- German soldiers are participating in a European Union mission in Uganda to train Somali soldiers to help bring peace to their wartorn nation. A visit to the camp shows just how difficult it is to turn raw recruits into loyal, effective fighters. Not even Brussels is convinced of the mission's usefulness. The German soldier is squatting in the Ugandan savanna as 30 pairs of eyes follow the felt-tipped pen in his hand. He is writing the most important commands onto a metal slate, once in English and once in Somali: "Attention" and "Fire."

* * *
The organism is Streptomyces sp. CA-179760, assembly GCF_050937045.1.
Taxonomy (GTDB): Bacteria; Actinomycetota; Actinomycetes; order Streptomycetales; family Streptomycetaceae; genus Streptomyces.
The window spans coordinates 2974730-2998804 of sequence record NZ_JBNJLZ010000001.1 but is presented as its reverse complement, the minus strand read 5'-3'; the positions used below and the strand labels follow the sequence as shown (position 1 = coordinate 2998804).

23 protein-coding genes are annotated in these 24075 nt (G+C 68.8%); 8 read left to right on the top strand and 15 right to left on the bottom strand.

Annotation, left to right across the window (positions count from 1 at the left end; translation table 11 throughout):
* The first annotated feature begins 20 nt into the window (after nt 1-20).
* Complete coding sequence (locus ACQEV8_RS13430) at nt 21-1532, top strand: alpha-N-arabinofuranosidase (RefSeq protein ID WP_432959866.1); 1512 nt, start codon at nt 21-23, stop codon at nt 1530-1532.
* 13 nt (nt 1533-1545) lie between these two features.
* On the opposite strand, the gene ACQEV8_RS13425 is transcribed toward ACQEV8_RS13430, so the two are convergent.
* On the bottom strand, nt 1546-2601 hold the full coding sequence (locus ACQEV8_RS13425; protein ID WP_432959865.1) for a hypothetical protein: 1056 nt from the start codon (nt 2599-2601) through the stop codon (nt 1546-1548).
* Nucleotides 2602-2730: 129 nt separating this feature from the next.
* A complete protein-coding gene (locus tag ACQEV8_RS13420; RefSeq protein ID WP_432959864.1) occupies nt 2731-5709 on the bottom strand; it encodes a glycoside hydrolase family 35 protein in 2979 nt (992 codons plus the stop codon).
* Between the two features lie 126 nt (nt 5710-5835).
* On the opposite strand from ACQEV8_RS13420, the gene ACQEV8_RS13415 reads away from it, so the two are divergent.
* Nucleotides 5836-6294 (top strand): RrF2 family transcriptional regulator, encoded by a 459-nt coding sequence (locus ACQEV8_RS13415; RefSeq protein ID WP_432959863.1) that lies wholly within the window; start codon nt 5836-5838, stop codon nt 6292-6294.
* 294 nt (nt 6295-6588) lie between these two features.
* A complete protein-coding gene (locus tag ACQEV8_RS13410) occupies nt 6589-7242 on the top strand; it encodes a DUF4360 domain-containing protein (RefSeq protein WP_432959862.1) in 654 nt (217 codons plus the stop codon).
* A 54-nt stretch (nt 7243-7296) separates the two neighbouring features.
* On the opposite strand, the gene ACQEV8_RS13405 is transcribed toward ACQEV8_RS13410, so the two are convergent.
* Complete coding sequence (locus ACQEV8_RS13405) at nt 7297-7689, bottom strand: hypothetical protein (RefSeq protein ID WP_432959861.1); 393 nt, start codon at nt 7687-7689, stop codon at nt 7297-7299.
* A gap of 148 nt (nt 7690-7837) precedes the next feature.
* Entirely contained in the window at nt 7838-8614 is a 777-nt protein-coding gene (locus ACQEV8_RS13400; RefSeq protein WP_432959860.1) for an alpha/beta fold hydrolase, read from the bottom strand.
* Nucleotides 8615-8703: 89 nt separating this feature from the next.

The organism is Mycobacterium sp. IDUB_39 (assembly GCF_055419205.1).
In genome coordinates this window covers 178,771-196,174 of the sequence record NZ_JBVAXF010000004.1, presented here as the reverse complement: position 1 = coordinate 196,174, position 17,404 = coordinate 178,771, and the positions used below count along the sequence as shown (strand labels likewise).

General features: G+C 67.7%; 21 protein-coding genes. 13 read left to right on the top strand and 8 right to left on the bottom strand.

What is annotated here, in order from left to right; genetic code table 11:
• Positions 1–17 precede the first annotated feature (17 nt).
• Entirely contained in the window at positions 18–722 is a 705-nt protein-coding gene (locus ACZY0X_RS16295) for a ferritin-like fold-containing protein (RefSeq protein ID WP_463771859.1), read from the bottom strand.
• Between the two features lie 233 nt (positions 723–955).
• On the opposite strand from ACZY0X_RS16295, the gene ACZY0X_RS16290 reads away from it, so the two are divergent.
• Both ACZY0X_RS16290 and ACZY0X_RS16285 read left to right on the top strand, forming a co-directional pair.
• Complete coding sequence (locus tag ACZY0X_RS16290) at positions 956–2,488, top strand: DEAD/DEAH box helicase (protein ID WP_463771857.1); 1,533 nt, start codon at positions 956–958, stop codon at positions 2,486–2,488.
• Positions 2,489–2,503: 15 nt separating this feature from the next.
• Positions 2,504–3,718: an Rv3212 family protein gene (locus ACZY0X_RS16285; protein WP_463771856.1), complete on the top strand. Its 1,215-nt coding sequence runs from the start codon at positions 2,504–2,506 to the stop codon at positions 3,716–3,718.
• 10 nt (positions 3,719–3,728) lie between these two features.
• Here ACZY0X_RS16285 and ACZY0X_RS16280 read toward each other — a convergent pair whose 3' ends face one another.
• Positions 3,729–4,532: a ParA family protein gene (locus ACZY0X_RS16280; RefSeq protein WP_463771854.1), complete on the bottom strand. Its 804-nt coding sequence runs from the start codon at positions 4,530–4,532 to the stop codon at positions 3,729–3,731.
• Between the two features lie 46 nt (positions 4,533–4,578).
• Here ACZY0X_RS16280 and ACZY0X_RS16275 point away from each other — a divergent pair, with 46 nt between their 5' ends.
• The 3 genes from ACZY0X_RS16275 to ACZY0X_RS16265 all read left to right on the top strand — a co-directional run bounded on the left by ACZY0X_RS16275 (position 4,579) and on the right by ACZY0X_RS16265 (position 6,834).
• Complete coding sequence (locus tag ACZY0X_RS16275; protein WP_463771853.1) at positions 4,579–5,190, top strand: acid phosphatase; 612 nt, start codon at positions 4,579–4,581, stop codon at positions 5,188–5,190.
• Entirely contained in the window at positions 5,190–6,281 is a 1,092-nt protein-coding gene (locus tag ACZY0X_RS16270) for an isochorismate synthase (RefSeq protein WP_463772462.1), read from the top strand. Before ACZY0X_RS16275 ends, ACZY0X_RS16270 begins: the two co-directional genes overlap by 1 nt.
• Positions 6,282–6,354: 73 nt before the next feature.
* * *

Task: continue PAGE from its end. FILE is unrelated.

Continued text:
His muscles twitch under the skin of his tattooed arms, and mosquitoes buzz around his shaved head. It's hot in the savannah, but dark thunderclouds are gathering on the horizon. "Let's go then," mumbles Ralph Westermann, a master sergeant in the Bundeswehr, Germany's armed forces. On this day, he will push the 30 men, all recruits from Somalia, on a patrol through the bush. He will drill it into them that they can't just spray random fire with their AK-47s. He'll tell them that it's often better to switch the lever to semiautomatic, aim and fire. The next 30 recruits will arrive tomorrow.